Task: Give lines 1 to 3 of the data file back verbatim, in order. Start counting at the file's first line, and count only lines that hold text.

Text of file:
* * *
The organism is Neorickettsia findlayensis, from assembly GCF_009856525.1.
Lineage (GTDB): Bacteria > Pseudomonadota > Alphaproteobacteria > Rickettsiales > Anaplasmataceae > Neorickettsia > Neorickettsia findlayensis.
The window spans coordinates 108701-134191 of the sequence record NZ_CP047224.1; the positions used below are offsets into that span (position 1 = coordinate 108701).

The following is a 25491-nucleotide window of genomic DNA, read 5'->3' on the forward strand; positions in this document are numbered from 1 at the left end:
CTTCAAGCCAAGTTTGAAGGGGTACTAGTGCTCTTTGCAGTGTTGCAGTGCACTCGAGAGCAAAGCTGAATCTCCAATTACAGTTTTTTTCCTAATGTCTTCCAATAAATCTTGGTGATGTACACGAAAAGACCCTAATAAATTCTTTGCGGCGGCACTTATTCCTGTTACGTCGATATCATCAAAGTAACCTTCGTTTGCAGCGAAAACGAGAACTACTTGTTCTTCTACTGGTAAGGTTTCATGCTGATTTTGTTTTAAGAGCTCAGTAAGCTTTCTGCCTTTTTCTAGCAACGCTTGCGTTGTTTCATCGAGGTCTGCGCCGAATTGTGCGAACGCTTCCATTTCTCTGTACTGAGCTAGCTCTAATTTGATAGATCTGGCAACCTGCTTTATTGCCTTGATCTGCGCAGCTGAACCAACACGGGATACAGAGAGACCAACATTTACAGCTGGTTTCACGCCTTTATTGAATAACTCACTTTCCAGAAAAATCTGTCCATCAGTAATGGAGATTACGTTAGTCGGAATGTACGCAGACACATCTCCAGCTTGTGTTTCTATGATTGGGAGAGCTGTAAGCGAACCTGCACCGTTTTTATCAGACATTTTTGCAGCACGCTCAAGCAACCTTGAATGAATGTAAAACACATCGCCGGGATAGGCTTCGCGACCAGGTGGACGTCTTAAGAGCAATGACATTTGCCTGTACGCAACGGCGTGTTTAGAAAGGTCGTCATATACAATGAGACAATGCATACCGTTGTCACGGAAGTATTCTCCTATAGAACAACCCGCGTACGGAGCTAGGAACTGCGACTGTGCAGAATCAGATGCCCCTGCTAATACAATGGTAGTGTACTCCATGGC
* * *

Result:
The organism is Neorickettsia findlayensis, from assembly GCF_009856525.1.
Lineage (GTDB): Bacteria > Pseudomonadota > Alphaproteobacteria > Rickettsiales > Anaplasmataceae > Neorickettsia > Neorickettsia findlayensis.
The window spans coordinates 108701-134191 of the sequence record NZ_CP047224.1; the positions used below are offsets into that span (position 1 = coordinate 108701).